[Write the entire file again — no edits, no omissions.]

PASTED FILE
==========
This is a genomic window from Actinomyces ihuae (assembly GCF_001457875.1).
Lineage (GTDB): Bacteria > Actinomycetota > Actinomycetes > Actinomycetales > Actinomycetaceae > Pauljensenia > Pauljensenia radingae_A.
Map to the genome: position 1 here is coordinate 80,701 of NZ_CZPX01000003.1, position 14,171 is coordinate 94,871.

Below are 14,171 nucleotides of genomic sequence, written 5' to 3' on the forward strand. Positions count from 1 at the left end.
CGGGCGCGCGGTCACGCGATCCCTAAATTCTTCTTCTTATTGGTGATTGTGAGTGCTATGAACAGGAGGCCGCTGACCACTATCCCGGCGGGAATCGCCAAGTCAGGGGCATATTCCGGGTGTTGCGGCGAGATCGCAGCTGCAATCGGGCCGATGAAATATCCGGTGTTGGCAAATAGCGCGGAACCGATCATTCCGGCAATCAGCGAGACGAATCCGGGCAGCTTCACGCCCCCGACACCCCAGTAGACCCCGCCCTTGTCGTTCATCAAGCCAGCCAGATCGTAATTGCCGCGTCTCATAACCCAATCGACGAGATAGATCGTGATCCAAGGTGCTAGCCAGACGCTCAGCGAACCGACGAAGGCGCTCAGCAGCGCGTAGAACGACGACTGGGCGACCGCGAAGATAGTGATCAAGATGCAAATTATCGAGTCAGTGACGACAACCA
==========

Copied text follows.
This is a genomic window from Actinomyces ihuae (assembly GCF_001457875.1).
Lineage (GTDB): Bacteria > Actinomycetota > Actinomycetes > Actinomycetales > Actinomycetaceae > Pauljensenia > Pauljensenia radingae_A.
Map to the genome: position 1 here is coordinate 80,701 of NZ_CZPX01000003.1, position 14,171 is coordinate 94,871.

Below are 14,171 nucleotides of genomic sequence, written 5' to 3' on the forward strand. Positions count from 1 at the left end.
CGGGCGCGCGGTCACGCGATCCCTAAATTCTTCTTCTTATTGGTGATTGTGAGTGCTATGAACAGGAGGCCGCTGACCACTATCCCGGCGGGAATCGCCAAGTCAGGGGCATATTCCGGGTGTTGCGGCGAGATCGCAGCTGCAATCGGGCCGATGAAATATCCGGTGTTGGCAAATAGCGCGGAACCGATCATTCCGGCAATCAGCGAGACGAATCCGGGCAGCTTCACGCCCCCGACACCCCAGTAGACCCCGCCCTTGTCGTTCATCAAGCCAGCCAGATCGTAATTGCCGCGTCTCATAACCCAATCGACGAGATAGATCGTGATCCAAGGTGCTAGCCAGACGCTCAGCGAACCGACGAAGGCGCTCAGCAGCGCGTAGAACGACGACTGGGCGACCGCGAAGATAGTGATCAAGATGCAAATTATCGAGTCAGTGACGACAACCA